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Nat Commun. 2019 Jan 16;10(1):261. doi: 10.1038/s41467-018-08056-2.

The cell cycle regulator GpsB functions as cytosolic adaptor for multiple cell wall enzymes.

Author information

1
Institute for Cell and Molecular Biosciences, University of Newcastle, Newcastle upon Tyne, NE2 4HH, UK.
2
FG11 Division of Enteropathogenic Bacteria and Legionella, Robert Koch Institute, Burgstrasse 37, 38855, Wernigerode, Germany.
3
Section of Microbiology and MRC Centre for Molecular Bacteriology and Infection, Imperial College London, London, SW7 2DD, UK.
4
Dipartimento di Scienze Chirurgiche, Università di Cagliari, Cagliari, 09100, Italy.
5
Centre for Bacterial Cell Biology, Institute for Cell and Molecular Biosciences, University of Newcastle, Newcastle upon Tyne, NE2 4AX, UK.
6
Department of Biology, Indiana University Bloomington, Bloomington, IN, 47405, USA.
7
Department CIBIO, University of Trento, via Sommarive 9, 38123, Povo, Italy.
8
Institute for Cell and Molecular Biosciences, University of Newcastle, Newcastle upon Tyne, NE2 4HH, UK. r.lewis@ncl.ac.uk.

Abstract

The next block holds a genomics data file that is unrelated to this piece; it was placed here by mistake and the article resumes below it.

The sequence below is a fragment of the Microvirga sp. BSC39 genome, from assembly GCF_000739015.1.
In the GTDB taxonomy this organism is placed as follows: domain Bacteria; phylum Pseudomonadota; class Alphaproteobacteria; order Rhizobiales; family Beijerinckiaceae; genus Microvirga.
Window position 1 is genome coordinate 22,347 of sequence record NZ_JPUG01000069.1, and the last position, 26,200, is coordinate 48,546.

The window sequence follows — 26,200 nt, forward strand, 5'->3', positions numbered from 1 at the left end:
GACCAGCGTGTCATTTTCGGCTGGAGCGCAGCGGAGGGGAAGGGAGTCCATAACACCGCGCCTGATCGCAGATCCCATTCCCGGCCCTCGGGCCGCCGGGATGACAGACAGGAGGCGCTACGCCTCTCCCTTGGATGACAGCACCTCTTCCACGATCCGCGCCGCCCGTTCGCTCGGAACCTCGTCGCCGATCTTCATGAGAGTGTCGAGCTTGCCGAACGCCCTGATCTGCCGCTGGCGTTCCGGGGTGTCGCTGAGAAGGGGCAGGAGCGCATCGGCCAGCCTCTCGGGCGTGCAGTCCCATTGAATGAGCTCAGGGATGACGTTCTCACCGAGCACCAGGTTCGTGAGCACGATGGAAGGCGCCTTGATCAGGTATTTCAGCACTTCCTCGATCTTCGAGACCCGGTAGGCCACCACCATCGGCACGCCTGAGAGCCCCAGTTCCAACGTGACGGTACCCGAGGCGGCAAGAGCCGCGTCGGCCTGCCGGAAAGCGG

Bacterial growth and cell division requires precise spatiotemporal regulation of the synthesis and remodelling of the peptidoglycan layer that surrounds the cytoplasmic membrane. GpsB is a cytosolic protein that affects cell wall synthesis by binding cytoplasmic mini-domains of peptidoglycan synthases to ensure their correct subcellular localisation. Here, we describe critical structural features for the interaction of GpsB with peptidoglycan synthases from three bacterial species (Bacillus subtilis, Listeria monocytogenes and Streptococcus pneumoniae) and suggest their importance for cell wall growth and viability in L. monocytogenes and S. pneumoniae. We use these structural motifs to identify novel partners of GpsB in B. subtilis and extend the members of the GpsB interactome in all three bacterial species. Our results support that GpsB functions as an adaptor protein that mediates the interaction between membrane proteins, scaffolding proteins, signalling proteins and enzymes to generate larger protein complexes at specific sites in a bacterial cell cycle-dependent manner.

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